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With great care, the gardeners collect the valuable harvest in large wicker baskets – over 100 kilos in total.
The night before the harvest is short, with alarm clocks going off at the ungodly hour of 4.30. At 5.30, we are already in the WALA medicinal herb garden in front of the borage field. Dewdrops hang in the delicate blue blossoms and the smell of moist grass and herbs fills the air. The birds join together in a mighty chorus and the sun rises red over the garden hedge. No question about it – the mood in these early morning hours is very special indeed. Peaceful, quiet, meditative. But still ... “Why it is necessary to start the harvest so early?”, we ask Bernhard Ehrmann, head of the WALA medicinal herb garden. He smiles to himself as he looks into our sleepy faces. “For a start, the plants are processed right after being harvested. This means that they have to be crushed and mixed in clay pots by 11 a.m. and our colleagues in Production need enough time to do this. As well as this, the night leaves the plants reinvigorated and well-balanced – which is exactly how we need them to be.”
No strangers to the dawn
Accordingly, WALA gardeners are used to early starts. They usually begin work between five and six in the morning. Because of this, Bernhard Ehrmann often goes to bed as early as nine in the evening. “At the same time as my children”, he admits with a laugh. The plants define not only his schedule but also the work carried out by the gardeners throughout the year.
Each plant has its own guardian
The borage harvest was postponed a number of times – after all, the plant should be in full bloom and at its best before being harvested. Determining the right point in time calls for lots of experience, keen observation skills and a finely honed instinct. But now, in mid-June, the moment has come. The team gets ready, carries large woven wicker baskets to the field and hands out a pair of harvest shears to each helper. A total of six gardeners and one trainee work in the WALA medicinal herb garden, with temporary workers also helping out in the summer. Today, Bernhard Ehrmann is in charge of harvesting the borage. Each session is overseen by a harvest leader, which is usually also the person responsible for the plants in question. Joscha Huter, who has seven years as a gardener at WALA under his belt, explains: “Our garden is divided up into different areas. Each plant is allocated a person who looks after it intensively, and who develops a special relationship with it, from the planting stage to the weeding and the final harvest.” Borage (Borago officinalis L.) falls within Bernhard Ehrmann’s sphere of responsibility.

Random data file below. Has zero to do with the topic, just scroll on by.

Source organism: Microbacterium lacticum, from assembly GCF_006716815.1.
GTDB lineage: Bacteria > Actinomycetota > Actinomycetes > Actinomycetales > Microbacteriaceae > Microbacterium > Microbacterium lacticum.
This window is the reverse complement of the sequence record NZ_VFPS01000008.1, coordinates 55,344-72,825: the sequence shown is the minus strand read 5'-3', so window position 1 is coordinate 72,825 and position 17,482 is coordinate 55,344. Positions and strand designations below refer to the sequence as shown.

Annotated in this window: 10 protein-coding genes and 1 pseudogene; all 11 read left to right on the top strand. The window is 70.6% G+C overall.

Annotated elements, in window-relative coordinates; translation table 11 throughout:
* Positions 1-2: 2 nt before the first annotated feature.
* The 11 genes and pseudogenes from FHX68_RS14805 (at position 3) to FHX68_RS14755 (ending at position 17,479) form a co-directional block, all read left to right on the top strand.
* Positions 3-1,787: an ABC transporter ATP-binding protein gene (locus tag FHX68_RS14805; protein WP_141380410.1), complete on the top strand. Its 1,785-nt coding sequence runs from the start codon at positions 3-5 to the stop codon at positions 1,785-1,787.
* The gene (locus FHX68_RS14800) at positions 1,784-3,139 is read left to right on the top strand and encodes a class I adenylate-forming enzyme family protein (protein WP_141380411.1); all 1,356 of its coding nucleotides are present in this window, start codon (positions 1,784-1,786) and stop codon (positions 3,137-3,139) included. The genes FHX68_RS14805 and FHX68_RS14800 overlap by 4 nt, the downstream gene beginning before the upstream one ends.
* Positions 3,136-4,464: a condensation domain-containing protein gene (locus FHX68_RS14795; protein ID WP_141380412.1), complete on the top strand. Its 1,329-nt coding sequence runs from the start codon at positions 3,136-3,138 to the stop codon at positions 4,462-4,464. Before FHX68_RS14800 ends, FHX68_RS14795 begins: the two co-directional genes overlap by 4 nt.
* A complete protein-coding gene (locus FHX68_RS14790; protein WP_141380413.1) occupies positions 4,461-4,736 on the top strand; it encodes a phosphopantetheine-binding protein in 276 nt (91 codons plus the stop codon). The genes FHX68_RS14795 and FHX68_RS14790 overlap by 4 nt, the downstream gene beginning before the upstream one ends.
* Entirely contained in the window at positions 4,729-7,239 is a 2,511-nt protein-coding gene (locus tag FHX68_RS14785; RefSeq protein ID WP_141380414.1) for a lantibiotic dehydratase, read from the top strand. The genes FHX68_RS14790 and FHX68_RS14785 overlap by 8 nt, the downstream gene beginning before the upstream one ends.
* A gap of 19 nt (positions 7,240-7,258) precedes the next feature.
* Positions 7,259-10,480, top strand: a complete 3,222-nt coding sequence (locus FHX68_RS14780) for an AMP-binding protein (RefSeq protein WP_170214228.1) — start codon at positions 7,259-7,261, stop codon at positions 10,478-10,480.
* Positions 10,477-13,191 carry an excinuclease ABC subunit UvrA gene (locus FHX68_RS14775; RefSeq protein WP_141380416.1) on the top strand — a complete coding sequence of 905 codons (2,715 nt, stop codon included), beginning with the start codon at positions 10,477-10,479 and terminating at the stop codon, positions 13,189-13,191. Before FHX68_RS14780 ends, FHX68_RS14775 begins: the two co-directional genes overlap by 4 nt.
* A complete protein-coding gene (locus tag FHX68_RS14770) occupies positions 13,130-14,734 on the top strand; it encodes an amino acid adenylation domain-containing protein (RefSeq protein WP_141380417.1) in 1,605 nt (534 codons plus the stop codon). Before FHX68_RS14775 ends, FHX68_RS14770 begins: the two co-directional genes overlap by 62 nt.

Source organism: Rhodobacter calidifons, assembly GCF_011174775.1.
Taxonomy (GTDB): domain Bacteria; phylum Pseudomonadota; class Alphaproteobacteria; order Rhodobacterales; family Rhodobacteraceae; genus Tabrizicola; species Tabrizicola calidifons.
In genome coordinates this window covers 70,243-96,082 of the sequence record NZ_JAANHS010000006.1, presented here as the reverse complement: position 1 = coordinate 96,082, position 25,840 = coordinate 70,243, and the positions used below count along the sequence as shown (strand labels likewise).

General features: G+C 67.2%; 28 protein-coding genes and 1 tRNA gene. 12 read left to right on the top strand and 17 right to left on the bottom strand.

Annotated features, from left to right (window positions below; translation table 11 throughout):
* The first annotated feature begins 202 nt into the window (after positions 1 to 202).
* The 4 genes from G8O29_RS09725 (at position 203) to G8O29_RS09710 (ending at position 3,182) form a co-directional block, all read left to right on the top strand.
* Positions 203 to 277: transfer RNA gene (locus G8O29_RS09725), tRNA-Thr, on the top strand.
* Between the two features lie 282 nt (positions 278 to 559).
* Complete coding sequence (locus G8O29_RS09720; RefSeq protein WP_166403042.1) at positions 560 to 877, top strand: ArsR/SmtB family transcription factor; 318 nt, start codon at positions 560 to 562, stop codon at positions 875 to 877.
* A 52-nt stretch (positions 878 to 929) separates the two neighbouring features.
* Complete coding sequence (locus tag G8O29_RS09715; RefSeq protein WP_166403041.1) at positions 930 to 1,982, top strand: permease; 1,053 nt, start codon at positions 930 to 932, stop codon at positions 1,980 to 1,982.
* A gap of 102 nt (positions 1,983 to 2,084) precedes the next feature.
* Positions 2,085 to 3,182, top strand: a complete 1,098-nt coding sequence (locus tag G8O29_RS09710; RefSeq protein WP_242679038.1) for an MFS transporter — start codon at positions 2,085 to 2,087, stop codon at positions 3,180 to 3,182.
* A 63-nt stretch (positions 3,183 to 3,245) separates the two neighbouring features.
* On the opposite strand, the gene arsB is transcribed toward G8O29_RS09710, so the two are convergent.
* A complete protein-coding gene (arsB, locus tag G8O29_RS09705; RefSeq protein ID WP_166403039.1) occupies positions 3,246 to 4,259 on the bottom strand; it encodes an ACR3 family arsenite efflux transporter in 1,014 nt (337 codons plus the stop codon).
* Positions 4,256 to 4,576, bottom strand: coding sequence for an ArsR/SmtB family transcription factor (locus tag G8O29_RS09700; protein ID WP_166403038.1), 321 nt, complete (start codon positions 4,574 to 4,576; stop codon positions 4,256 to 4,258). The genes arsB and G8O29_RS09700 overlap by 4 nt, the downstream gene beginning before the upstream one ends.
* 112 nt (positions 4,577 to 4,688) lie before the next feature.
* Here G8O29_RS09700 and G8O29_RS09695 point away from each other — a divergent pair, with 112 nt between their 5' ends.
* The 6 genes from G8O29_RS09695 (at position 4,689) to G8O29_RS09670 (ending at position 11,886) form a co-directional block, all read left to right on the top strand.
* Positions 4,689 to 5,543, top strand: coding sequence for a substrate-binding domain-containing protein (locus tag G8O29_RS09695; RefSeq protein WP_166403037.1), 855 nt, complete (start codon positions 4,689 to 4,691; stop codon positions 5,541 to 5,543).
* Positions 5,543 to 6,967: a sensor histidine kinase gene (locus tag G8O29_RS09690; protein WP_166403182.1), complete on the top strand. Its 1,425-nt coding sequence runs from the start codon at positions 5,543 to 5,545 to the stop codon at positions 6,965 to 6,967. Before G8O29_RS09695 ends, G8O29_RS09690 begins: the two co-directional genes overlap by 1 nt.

A second bloom for the bees
Ehrmann instructs his team to “cut above the second leaf axil so that the borage can sprout a second time”. Although the second shoot is no longer used for production, it does serve as food for WALA’s resident bee population. The gardeners take special care to preserve the ecological balance between plants, animals and humans, basing their work on the principles of biodynamic agriculture.
Harvesting by hand
The group gets to work, concentrating fully on the task at hand. Some of the group are wearing gloves – the fine hairs on the borage leaves and stems can irritate the skin. Everyone is given a harvest basket and sets to work on a specific row of plants. The gardeners examine each individual bundle with great care. Spoiled or sick leaves are removed on the spot. It is actually the “herb” – the flowering herbaceous plant – that is harvested. The harvest shears make a satisfying crunch when cutting through the juicy, fleshy stems of the plants. As Bernhard Ehrmann notes: “Borage contains a great deal of water. When you cut the stems, you can see the water gushing out.” There is a faint scent of cucumbers in the air, which explains why borage is often used in salads or as a garnish. Within a short space of time, a good two-thirds of the field has been cleared. “That’s enough”, decides the head gardener, “now it’s time to weigh the harvest”. 80 kilos of plant mass had been requested by Production. Our 14 harvest baskets contain no less than 103 kilos of borage – more than enough. Which means that the final third can remain in the field for the bees to enjoy.
Keeping full records
At this point, Bernhard Ehrmann completes what is known as the harvest protocol – a comprehensive document including key information such as plant name, date, time, amount harvested and batch number. Just a few metres from the WALA medicinal herb garden, we hand in our borage at the incoming goods area, where the production staff take it away to be processed immediately.
Glancing at the clock, we see that it has only just gone seven. As Walter Janetschek from Production explains, this is plenty of time to “harness the special energy of the early morning hours for the medicinal plant mixture”.